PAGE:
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Mnemonic Suite Op21

Composer's note

Gravis In 5/4 time, with a questioning start, this Prelude reflects on the title’s implications of ‘serious, deep, heavy’. A close canon at half a note’s distance lends a
sense of weight to the texture, as it grows darker and winds down to its profound last chord.

Tristis In 3/4 time, this Aria has an improvisatory, melodic, heart-felt quality. A counter-melody weaves upwards during the central portion, before the music returns
to its initial simplicity.

Mysticus This Reflection in 11/8 time comprises whispy phrases and harmonies, reaching up ever higher. The pedal’s lowest note marks the pivotal point in this palindrome. The six Endings of Tone III appear together with their retrogrades, thus in the mirror image they are heard again. There is perhaps a hint of distant bells in this intangible music.

Harmonicus In 3/4 time, the quasi-serialist ground bass gradually emerges while harmonic minor scales pace up and down. After a while, Tone IV appears in canonic form. The registration and harmony combine to render this Passacaglia a very personal expression of anxiety.

Laetus This longest of the pieces is a joyous Toccata in 5/8 time, complete with brief middle section, recapitulation, and coda. With an almost minimalist quality, scintillating semiquavers outline a falling minor third, derived from the Endings of Tone V, while sonorous pedals thunder out the complete Tone.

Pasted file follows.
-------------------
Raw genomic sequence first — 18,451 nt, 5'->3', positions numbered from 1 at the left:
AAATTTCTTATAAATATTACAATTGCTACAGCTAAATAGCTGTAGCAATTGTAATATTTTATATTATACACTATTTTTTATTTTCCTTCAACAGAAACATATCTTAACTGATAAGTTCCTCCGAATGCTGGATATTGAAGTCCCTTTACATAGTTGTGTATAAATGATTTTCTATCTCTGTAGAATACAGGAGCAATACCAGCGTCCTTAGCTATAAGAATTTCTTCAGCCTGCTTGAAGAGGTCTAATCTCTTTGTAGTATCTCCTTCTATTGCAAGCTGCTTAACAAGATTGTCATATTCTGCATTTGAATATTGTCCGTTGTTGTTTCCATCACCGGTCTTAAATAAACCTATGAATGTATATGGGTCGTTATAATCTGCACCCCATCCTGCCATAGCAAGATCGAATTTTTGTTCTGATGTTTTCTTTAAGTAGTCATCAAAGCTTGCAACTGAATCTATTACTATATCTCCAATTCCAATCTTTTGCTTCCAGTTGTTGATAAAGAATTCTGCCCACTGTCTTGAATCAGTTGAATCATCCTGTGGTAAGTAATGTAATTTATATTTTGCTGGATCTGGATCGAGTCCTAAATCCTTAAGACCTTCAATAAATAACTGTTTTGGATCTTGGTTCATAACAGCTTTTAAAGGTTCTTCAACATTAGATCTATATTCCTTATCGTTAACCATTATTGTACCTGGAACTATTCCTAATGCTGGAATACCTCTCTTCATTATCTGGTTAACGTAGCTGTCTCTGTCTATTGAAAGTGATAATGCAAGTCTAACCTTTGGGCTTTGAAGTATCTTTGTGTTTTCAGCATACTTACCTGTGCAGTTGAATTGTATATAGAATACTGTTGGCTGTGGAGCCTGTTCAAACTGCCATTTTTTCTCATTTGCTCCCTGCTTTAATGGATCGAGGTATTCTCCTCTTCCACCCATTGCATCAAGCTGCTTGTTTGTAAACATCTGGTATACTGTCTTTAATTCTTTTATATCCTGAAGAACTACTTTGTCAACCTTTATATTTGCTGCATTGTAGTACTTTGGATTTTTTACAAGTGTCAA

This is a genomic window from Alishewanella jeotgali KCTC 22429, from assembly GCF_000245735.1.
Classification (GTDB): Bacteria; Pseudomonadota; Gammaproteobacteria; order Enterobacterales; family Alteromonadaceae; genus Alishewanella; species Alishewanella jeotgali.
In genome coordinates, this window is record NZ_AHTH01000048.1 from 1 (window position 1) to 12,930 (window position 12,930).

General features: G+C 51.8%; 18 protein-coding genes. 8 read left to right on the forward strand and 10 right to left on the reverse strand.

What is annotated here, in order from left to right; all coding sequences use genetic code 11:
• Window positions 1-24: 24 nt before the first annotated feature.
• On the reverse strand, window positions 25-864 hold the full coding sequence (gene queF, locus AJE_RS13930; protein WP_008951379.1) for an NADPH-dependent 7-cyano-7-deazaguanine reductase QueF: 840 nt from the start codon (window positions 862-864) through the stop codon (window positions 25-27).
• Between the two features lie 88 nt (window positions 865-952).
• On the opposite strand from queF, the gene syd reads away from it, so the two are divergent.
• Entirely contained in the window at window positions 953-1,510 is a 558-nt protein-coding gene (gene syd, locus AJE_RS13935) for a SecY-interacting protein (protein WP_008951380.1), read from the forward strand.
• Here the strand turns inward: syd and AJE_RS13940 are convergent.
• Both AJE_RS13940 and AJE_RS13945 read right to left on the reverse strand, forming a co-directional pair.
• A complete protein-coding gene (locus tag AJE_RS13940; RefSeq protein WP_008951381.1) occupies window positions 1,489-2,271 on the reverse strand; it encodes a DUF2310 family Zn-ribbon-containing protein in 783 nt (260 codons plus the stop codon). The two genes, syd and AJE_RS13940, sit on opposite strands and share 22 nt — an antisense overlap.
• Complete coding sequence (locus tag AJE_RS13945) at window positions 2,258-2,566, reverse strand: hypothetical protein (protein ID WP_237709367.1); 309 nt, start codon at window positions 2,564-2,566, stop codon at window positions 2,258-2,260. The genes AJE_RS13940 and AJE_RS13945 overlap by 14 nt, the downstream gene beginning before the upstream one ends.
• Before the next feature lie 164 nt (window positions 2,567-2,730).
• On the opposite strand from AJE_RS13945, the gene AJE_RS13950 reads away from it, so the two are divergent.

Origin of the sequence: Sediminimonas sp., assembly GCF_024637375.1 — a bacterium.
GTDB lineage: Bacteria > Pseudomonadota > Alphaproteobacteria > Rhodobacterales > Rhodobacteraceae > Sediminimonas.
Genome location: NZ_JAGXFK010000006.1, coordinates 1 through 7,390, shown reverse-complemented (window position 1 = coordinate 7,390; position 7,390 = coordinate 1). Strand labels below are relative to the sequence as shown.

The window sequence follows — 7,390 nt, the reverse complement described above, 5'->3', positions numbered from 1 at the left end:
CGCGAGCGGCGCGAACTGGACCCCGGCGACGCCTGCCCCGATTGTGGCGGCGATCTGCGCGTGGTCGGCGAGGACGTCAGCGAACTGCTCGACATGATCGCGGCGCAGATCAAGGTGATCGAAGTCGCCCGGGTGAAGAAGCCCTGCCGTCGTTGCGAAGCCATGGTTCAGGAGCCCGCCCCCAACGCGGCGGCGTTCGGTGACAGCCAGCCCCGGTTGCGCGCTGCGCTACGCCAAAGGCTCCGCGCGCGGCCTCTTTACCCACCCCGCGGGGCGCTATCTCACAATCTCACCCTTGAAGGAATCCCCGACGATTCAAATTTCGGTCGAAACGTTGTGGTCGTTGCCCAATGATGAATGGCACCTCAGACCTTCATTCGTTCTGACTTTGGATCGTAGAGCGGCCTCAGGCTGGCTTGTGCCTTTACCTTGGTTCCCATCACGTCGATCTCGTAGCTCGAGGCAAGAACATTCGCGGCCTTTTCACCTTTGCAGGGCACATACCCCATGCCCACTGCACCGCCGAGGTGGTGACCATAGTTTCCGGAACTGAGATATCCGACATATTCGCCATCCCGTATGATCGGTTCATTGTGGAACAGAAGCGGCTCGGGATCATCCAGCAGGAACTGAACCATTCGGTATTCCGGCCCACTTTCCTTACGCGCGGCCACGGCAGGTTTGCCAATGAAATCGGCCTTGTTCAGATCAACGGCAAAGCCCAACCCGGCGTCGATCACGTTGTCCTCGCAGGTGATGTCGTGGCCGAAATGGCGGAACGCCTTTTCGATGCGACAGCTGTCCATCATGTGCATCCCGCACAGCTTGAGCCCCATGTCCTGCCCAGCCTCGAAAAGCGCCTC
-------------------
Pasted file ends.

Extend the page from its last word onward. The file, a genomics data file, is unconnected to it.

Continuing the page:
Devotus In this hauntingly solemn Fugue in 3/4 time, much of the material is inverted in the second half. Tone VI appears as a tenor solo played by the pedals.

Angelicus The shortest piece of all, this delicate miniature Scherzo in 7/16 time returns to its first part after a middle section. The effervescent semiquavers may evoke an image of chasing tails or wings!

Perfectus Also in 7/16 time, this Finale bears some allegiance to late Widor. Motivic drive and thematic complexity imbue it with a sinuous energy. Perfect fourths and fifths are prominent, and bring the music to its conclusion.

Mediaeval monastic commentators assigned each note, or Tonus with a particular Latin name, characterizing their very different moods, appropriate to various styles and subjects in the Psalter.

This Suite was composed between July and November 2012, though parts of Perfectus had been gestating since 2011, and minor revisions continued till early 2013. The original aim was to create an Aide-mémoire for the eight Psalm Tones, as given in ‘Briggs and Frere’ 1902 edition. Each piece presents the entire Psalm Tone, with all its Endings: for example, only one Ending in Tone VI (Devotus) but nine in Tone IV (Harmonicus).

With an average duration of 2 minutes, and their degree of motivic interrelation, these pieces are performed ideally as an entire Suite (lasting approximately 18 minutes), but alternatively in groups, pairs, or even singly. They can all be played on an instrument of two manuals and pedals, and there is no necessity for registration changes within each piece.

Duration: about 18 minutes

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